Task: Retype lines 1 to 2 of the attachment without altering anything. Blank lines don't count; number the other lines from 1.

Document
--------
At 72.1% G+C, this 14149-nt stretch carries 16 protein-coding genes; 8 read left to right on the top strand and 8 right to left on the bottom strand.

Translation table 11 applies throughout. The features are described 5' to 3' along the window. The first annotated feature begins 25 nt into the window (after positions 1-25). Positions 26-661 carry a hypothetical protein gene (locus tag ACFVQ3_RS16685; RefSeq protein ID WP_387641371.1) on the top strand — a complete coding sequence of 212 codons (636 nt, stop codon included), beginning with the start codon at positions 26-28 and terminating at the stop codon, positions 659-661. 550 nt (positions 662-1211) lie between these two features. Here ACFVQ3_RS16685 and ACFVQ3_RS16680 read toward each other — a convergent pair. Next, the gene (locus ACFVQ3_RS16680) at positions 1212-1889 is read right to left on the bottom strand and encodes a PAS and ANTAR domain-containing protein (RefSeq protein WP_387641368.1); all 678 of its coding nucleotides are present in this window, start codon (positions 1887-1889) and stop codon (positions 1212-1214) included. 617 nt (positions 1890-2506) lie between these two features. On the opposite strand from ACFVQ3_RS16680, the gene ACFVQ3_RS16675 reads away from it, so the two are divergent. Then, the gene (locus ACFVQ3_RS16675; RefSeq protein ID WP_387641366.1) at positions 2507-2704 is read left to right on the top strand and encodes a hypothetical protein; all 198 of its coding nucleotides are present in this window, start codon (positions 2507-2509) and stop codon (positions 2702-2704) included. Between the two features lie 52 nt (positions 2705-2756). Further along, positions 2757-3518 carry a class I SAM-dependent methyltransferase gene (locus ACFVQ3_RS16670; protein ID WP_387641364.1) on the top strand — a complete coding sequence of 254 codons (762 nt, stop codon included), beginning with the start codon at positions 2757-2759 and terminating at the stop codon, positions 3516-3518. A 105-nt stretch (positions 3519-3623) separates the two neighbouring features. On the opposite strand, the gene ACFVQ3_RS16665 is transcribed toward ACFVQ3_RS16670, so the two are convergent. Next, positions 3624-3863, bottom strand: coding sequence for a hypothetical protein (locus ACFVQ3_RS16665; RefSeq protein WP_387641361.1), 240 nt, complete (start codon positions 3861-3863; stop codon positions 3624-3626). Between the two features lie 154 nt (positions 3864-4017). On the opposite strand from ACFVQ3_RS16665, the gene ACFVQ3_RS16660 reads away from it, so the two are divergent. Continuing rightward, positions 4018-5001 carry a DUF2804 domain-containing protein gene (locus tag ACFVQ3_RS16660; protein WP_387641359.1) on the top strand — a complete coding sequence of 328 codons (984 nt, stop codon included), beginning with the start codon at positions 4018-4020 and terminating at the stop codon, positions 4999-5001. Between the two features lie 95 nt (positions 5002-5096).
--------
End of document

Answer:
At 72.1% G+C, this 14149-nt stretch carries 16 protein-coding genes; 8 read left to right on the top strand and 8 right to left on the bottom strand.

Translation table 11 applies throughout. The features are described 5' to 3' along the window. The first annotated feature begins 25 nt into the window (after positions 1-25). Positions 26-661 carry a hypothetical protein gene (locus tag ACFVQ3_RS16685; RefSeq protein ID WP_387641371.1) on the top strand — a complete coding sequence of 212 codons (636 nt, stop codon included), beginning with the start codon at positions 26-28 and terminating at the stop codon, positions 659-661. 550 nt (positions 662-1211) lie between these two features. Here ACFVQ3_RS16685 and ACFVQ3_RS16680 read toward each other — a convergent pair. Next, the gene (locus ACFVQ3_RS16680) at positions 1212-1889 is read right to left on the bottom strand and encodes a PAS and ANTAR domain-containing protein (RefSeq protein WP_387641368.1); all 678 of its coding nucleotides are present in this window, start codon (positions 1887-1889) and stop codon (positions 1212-1214) included. 617 nt (positions 1890-2506) lie between these two features. On the opposite strand from ACFVQ3_RS16680, the gene ACFVQ3_RS16675 reads away from it, so the two are divergent. Then, the gene (locus ACFVQ3_RS16675; RefSeq protein ID WP_387641366.1) at positions 2507-2704 is read left to right on the top strand and encodes a hypothetical protein; all 198 of its coding nucleotides are present in this window, start codon (positions 2507-2509) and stop codon (positions 2702-2704) included. Between the two features lie 52 nt (positions 2705-2756). Further along, positions 2757-3518 carry a class I SAM-dependent methyltransferase gene (locus ACFVQ3_RS16670; protein ID WP_387641364.1) on the top strand — a complete coding sequence of 254 codons (762 nt, stop codon included), beginning with the start codon at positions 2757-2759 and terminating at the stop codon, positions 3516-3518. A 105-nt stretch (positions 3519-3623) separates the two neighbouring features. On the opposite strand, the gene ACFVQ3_RS16665 is transcribed toward ACFVQ3_RS16670, so the two are convergent. Next, positions 3624-3863, bottom strand: coding sequence for a hypothetical protein (locus ACFVQ3_RS16665; RefSeq protein WP_387641361.1), 240 nt, complete (start codon positions 3861-3863; stop codon positions 3624-3626). Between the two features lie 154 nt (positions 3864-4017). On the opposite strand from ACFVQ3_RS16665, the gene ACFVQ3_RS16660 reads away from it, so the two are divergent. Continuing rightward, positions 4018-5001 carry a DUF2804 domain-containing protein gene (locus tag ACFVQ3_RS16660; protein WP_387641359.1) on the top strand — a complete coding sequence of 328 codons (984 nt, stop codon included), beginning with the start codon at positions 4018-4020 and terminating at the stop codon, positions 4999-5001. Between the two features lie 95 nt (positions 5002-5096).